I have had games where songs became a part of the plot. I had a long running TEENAGERS FROM OUTER SPACE campaign, an insanely silly game inspired by anime series like URUSEI YATSURA and RANMA 1/2. My TFOS campaign suffered in a way from social darwinism in that I had a couple of really good players who would take plot bits and run with them and often I, as GM, had to scramble to keep ahead of them. My good friend Russ was also in that game; a good and creative gamer, but not quite as aggressive. While the craziness was running rampant, he would often sit back, apparently overlooked, and quietly devise his own craziness -- eminently logical, but no less crazy -- and then spring it on the rest of the group.

In one TFOS game I had the group starting a garage band to enter a contest; your basic zany teen plot, right out of ARCHIE. Russ decided that his character, (An amoeboid alien name Dwerl), would write songs for the group; so while the other characters and I were chasing the plot, he was sitting by himself composing atrocious lyrics for the band.


by Dwerl Abzolveric (Russ Collins)

Don't be BLUUUUUE!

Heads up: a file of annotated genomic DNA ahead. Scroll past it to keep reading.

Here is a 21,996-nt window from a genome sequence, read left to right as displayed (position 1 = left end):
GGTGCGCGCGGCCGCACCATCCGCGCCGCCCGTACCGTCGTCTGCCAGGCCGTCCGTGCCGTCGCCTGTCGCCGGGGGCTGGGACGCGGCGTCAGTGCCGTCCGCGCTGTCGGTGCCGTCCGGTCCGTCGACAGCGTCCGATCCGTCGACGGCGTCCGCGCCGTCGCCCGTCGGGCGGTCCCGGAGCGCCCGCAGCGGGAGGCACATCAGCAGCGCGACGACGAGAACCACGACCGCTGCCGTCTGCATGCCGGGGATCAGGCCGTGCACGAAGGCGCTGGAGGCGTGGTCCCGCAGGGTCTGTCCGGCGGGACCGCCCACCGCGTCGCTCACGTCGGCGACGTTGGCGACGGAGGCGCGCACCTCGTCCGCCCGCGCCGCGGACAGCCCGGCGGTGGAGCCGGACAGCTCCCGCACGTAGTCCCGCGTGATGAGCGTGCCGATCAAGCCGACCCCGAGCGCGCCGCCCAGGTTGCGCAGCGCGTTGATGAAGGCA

...And so on.

Dwerl's songwriting became a running joke in the campaign and he kept coming up with new ones; almost all of which contained the word "Babaloo". Another running gag was Lynn Minmei, the bubble-headed pop singer from ROBOTECH; (or SUPER DIMENSIONAL FORTRESS MACROSS, for you purists), possibly the first anime series to combine cute girl idol singers with mecha-blasting space battles. Anyway, one of the players was a ROBOTECH fan, so whenever the plot required a celebrity to come to town for a concert, or for there to be a song on the radio, I had the performer be Lynn Minmei. I also wrote a song to be her signature piece. I like to imagine it as the ulitmate bad karaoke song. I also wanted to write a romantic ballad that includes the phrase "deploy electronic countermeasures".


My love is like a small white dragon;
Exploding mecha fills my heart.
When your arms reach out like corkscrew missiles,
I know we'll never part.

My love is like a small white dragon;
Romantic shrapnel fills the air;
When your eyes pierce mine like mega-lasers,
It goes to show the love we share.

When you deploy electronic countermeasures
To jam my signal of desire,
What more can I do? My target's locked on you:

My love is like a small white dragon'
And in my heart, you'll always be,
When cluster bombs ignite our true love's fire-fight,
A small white dragon of love for me.

I don't know if there's any moral to all this, other than that some people want to fill the world with silly orc songs.

What's wrong with that?


pwl said...

I think if you check your sources, the typo was in an article entitled "The Influence of Science Fiction on Modern American Folk Music" - only it ended up "Filk Music". See:

kurt wilcken said...

Well, my sources are oral history filtered through my own faulty memory, so I probably am mistaken. That's why I said "according to legend..."

But thanks for the correction. I live for feedback.

Robert Wilson said...

Those are some beautiful writes